Artificial Intelligence and the General Counsel

Corporate legal counsel doesn’t need to be sold on the value of artificial intelligence (AI). Industry-leading corporations are driving the growing application of AI, using it with greater frequency for internal legal process work, and encouraging its use by their outside law firms.

Yet even though companies have embraced the benefits of AI, corporate counsel still must develop a strategy to ensure the successful implementation of AI within the legal department.

General counsel needs buy-in from leaders throughout the senior levels in the organization, making sure that key executives understand the direct applications of AI in legal work, and gaining their support and collaboration.

Corporate counsel needs to inform leadership that AI is not a stand-alone solution for making the legal department more efficient and cost-effective. It is one tool in that process.

And general counsel must anticipate that increased opportunities to apply AI to legal work is creating a “war for talent”; corporate legal departments are already seeking to diversify their legal expertise with lawyers and nonlawyers with backgrounds in business and technology. 

AI is causing dramatic changes in the legal industry, and general counsel must develop internal measures to make sure their organizations stay ahead of the rapid developments.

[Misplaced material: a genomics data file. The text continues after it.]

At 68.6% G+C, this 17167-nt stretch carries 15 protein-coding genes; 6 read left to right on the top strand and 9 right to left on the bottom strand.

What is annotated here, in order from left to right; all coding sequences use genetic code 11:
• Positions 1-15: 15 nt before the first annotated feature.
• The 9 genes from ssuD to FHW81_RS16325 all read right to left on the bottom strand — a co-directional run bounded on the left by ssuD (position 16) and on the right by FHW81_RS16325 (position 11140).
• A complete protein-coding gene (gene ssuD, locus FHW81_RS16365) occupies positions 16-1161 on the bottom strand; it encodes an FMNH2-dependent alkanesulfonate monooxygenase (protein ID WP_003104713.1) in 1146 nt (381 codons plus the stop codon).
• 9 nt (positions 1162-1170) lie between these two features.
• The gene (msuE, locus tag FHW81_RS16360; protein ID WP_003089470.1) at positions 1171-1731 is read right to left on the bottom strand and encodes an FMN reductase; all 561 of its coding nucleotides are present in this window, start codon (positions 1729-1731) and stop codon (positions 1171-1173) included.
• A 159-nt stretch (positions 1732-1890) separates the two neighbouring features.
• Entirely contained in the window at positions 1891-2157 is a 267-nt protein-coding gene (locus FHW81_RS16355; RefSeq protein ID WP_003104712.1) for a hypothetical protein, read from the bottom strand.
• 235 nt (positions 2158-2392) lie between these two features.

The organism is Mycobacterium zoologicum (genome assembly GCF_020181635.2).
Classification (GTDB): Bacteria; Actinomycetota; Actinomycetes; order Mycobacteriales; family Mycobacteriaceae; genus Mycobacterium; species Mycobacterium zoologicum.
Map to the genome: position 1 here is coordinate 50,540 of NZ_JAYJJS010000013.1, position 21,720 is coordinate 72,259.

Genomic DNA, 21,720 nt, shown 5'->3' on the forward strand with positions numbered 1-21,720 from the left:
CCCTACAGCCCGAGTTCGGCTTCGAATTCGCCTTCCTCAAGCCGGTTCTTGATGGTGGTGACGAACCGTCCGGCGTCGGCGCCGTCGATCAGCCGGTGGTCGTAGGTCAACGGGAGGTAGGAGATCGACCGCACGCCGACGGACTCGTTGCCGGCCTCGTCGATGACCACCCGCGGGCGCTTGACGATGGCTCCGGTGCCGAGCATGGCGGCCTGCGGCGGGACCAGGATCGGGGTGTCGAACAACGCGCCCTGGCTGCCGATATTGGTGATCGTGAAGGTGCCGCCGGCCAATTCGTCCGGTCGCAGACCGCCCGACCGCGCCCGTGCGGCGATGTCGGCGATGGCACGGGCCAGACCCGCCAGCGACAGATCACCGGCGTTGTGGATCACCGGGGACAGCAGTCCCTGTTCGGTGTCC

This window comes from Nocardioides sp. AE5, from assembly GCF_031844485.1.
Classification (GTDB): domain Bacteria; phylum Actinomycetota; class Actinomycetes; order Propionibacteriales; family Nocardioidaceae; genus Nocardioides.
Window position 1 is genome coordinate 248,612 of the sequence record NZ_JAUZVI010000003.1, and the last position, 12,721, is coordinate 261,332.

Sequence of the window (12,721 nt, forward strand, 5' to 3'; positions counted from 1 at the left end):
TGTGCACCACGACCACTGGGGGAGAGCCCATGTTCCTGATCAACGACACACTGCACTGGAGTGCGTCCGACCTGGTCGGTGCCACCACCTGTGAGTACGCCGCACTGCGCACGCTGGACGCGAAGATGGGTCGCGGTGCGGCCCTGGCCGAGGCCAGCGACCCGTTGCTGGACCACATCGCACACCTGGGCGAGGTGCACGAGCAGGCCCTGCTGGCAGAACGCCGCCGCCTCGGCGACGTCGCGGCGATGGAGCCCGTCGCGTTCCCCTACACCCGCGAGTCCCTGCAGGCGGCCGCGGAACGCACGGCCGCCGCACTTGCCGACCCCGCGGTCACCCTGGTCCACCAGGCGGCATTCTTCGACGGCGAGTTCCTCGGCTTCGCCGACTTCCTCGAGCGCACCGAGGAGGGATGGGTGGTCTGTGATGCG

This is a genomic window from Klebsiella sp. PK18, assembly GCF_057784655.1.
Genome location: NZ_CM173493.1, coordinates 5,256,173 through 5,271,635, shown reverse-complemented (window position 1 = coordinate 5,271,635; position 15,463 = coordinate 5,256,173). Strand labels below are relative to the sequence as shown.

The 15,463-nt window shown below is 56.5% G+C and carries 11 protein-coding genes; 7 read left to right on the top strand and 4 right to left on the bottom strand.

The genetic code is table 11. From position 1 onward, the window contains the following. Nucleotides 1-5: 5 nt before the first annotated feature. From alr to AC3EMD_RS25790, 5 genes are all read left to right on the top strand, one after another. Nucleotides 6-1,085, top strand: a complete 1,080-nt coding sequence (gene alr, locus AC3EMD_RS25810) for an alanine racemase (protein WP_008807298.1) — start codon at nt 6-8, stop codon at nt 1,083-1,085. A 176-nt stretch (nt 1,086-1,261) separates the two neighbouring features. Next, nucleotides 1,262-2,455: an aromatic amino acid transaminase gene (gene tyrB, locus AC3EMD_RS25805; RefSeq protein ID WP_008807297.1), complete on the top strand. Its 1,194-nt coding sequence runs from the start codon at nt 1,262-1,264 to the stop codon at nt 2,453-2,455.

Here are three strategies for success:

1. Support from Leadership

Innovation within an organization has the most impact and greatest chance of adoption when it has the support of leadership. It is no different with the use of AI.

In most cases, general counsel can’t successfully implement AI in the legal practice on its own. It needs the support of other top executives within the company, including the chief financial officer, chief information officer, chief technology officer, and others. 

Counsel needs to inform leadership on how AI is used in legal work, and manage expectations around the outcomes. Leadership needs to commit to providing the resources — both financial and human capital — to ensure success. It is a collaborative effort that requires top-down internal support.

In short, general counsel must be granted the authority to have open communication with colleagues up and down the organizational chart — to be a champion for legal AI.

2. Part of the Solution

A key lesson in the education process for senior leadership is the understanding that AI is part of the solution, not the complete answer to making the legal department more efficient.

The first reaction for many professionals when they hear the phrase “artificial intelligence” is the fear that their jobs could be eliminated by a machine. Within the legal community, it’s more likely that some of the more repetitive tasks, such as contract review and document searches, will be left to technology, thereby freeing up attorneys to perform more skilled work.

General counsel must inform corporate leadership that AI won’t immediately translate into earth-shattering savings. Rather, those funds freed up by AI can be reinvested in the delivery of more sophisticated attorney work and the fine-tuning of AI solutions. The return on investment is twofold: mitigating costs from repetitive processes and investing in the intelligent use of staff attorneys.